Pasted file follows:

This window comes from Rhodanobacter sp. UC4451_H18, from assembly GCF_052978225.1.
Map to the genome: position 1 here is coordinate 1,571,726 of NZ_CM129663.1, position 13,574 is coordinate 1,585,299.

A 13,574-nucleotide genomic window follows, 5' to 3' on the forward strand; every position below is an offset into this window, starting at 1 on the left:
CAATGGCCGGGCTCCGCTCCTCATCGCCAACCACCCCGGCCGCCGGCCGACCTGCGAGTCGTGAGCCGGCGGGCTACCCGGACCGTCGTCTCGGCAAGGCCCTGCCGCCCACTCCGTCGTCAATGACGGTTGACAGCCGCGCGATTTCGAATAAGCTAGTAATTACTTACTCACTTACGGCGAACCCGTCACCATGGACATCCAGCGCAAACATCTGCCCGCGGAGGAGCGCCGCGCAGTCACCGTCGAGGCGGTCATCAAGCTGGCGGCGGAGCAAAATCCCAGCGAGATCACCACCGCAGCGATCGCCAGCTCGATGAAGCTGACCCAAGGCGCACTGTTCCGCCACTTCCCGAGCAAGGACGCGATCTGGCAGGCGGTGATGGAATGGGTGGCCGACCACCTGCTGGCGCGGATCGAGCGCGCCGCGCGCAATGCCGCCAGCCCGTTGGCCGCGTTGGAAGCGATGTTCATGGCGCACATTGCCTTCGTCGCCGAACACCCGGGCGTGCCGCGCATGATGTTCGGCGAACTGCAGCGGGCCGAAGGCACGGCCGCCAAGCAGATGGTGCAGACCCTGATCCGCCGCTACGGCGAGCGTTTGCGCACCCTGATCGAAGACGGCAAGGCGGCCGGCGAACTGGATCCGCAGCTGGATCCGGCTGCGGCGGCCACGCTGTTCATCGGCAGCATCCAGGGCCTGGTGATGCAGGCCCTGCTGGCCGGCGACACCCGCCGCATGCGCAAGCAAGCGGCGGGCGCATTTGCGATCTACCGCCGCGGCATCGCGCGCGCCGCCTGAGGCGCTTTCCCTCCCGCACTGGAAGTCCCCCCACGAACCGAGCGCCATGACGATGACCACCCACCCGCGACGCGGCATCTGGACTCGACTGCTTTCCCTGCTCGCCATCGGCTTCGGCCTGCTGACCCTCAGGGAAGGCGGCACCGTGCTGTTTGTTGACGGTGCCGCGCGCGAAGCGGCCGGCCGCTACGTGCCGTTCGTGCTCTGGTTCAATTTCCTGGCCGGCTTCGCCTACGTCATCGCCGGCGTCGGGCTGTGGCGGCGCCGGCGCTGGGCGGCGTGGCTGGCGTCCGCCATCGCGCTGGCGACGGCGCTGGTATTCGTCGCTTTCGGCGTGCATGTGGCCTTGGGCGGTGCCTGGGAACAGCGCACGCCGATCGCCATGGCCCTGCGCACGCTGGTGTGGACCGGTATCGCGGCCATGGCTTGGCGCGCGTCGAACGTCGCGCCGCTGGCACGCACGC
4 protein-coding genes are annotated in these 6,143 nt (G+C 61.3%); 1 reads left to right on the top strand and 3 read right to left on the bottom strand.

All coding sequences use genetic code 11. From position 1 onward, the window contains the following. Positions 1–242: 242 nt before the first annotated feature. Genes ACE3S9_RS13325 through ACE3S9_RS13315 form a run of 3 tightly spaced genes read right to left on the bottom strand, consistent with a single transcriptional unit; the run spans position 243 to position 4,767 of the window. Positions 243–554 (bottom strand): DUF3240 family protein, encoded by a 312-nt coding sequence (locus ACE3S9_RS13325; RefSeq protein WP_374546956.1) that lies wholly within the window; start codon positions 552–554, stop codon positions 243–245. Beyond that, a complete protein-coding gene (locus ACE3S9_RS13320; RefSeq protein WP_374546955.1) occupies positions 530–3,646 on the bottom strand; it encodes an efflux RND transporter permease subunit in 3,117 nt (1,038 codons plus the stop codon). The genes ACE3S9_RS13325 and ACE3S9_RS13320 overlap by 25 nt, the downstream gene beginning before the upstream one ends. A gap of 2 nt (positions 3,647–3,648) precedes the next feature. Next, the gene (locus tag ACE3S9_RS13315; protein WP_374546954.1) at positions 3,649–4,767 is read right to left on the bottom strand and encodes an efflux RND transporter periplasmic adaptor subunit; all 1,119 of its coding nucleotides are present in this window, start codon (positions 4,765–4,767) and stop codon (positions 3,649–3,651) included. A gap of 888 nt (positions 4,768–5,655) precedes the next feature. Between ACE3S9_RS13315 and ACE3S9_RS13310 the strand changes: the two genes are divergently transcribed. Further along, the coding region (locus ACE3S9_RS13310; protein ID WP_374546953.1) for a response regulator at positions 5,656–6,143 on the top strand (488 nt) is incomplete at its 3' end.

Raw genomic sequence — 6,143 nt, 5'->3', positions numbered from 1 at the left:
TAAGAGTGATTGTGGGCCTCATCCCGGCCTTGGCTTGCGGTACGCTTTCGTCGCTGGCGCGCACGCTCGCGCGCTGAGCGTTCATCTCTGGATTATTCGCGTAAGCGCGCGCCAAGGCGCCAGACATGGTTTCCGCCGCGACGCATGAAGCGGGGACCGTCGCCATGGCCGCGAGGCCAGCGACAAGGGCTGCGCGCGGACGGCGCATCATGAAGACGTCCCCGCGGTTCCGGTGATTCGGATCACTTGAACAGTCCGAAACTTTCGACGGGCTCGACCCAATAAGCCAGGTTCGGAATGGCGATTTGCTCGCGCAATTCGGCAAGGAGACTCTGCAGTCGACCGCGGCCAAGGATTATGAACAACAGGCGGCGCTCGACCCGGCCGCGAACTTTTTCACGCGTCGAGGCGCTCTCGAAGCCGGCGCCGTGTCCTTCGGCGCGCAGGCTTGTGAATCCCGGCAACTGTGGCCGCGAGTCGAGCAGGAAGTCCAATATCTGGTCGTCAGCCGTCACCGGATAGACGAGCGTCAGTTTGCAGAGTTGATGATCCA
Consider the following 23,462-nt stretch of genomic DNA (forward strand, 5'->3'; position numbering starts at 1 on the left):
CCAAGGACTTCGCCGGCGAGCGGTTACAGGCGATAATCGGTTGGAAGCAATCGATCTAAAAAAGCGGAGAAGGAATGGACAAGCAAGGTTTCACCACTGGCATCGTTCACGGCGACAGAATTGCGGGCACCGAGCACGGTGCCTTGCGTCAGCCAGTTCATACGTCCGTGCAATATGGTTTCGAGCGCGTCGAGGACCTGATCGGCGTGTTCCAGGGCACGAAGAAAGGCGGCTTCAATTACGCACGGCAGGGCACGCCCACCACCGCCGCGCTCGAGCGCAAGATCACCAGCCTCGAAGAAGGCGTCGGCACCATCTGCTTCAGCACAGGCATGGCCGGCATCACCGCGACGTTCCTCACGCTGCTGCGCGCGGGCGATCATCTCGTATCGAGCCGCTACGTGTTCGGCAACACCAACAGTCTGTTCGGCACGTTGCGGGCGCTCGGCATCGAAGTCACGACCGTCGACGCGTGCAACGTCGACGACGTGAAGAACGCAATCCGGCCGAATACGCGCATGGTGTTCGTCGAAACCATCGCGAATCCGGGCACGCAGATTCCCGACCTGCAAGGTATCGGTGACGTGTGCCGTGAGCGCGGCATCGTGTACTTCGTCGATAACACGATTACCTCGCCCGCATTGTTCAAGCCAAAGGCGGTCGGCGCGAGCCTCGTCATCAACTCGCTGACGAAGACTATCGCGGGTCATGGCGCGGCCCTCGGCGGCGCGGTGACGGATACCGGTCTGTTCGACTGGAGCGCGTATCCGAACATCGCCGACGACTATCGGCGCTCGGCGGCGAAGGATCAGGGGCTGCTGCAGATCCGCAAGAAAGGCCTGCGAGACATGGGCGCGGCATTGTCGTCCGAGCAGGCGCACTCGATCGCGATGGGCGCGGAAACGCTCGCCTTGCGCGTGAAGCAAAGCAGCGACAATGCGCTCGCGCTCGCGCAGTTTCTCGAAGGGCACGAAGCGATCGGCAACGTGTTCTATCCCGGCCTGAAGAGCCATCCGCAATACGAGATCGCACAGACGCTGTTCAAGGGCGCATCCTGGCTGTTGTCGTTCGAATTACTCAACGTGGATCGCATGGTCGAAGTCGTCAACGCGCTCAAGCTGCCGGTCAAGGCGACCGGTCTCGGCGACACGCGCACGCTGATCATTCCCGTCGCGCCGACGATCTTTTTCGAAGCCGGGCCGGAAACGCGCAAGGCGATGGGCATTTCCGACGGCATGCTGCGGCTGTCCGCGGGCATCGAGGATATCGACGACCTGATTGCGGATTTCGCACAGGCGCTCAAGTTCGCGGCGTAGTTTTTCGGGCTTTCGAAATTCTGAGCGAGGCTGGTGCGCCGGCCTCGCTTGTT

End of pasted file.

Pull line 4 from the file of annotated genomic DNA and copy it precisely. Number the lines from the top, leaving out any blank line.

CAATGGCCGGGCTCCGCTCCTCATCGCCAACCACCCCGGCCGCCGGCCGACCTGCGAGTCGTGAGCCGGCGGGCTACCCGGACCGTCGTCTCGGCAAGGCCCTGCCGCCCACTCCGTCGTCAATGACGGTTGACAGCCGCGCGATTTCGAATAAGCTAGTAATTACTTACTCACTTACGGCGAACCCGTCACCATGGACATCCAGCGCAAACATCTGCCCGCGGAGGAGCGCCGCGCAGTCACCGTCGAGGCGGTCATCAAGCTGGCGGCGGAGCAAAATCCCAGCGAGATCACCACCGCAGCGATCGCCAGCTCGATGAAGCTGACCCAAGGCGCACTGTTCCGCCACTTCCCGAGCAAGGACGCGATCTGGCAGGCGGTGATGGAATGGGTGGCCGACCACCTGCTGGCGCGGATCGAGCGCGCCGCGCGCAATGCCGCCAGCCCGTTGGCCGCGTTGGAAGCGATGTTCATGGCGCACATTGCCTTCGTCGCCGAACACCCGGGCGTGCCGCGCATGATGTTCGGCGAACTGCAGCGGGCCGAAGGCACGGCCGCCAAGCAGATGGTGCAGACCCTGATCCGCCGCTACGGCGAGCGTTTGCGCACCCTGATCGAAGACGGCAAGGCGGCCGGCGAACTGGATCCGCAGCTGGATCCGGCTGCGGCGGCCACGCTGTTCATCGGCAGCATCCAGGGCCTGGTGATGCAGGCCCTGCTGGCCGGCGACACCCGCCGCATGCGCAAGCAAGCGGCGGGCGCATTTGCGATCTACCGCCGCGGCATCGCGCGCGCCGCCTGAGGCGCTTTCCCTCCCGCACTGGAAGTCCCCCCACGAACCGAGCGCCATGACGATGACCACCCACCCGCGACGCGGCATCTGGACTCGACTGCTTTCCCTGCTCGCCATCGGCTTCGGCCTGCTGACCCTCAGGGAAGGCGGCACCGTGCTGTTTGTTGACGGTGCCGCGCGCGAAGCGGCCGGCCGCTACGTGCCGTTCGTGCTCTGGTTCAATTTCCTGGCCGGCTTCGCCTACGTCATCGCCGGCGTCGGGCTGTGGCGGCGCCGGCGCTGGGCGGCGTGGCTGGCGTCCGCCATCGCGCTGGCGACGGCGCTGGTATTCGTCGCTTTCGGCGTGCATGTGGCCTTGGGCGGTGCCTGGGAACAGCGCACGCCGATCGCCATGGCCCTGCGCACGCTGGTGTGGACCGGTATCGCGGCCATGGCTTGGCGCGCGTCGAACGTCGCGCCGCTGGCACGCACGC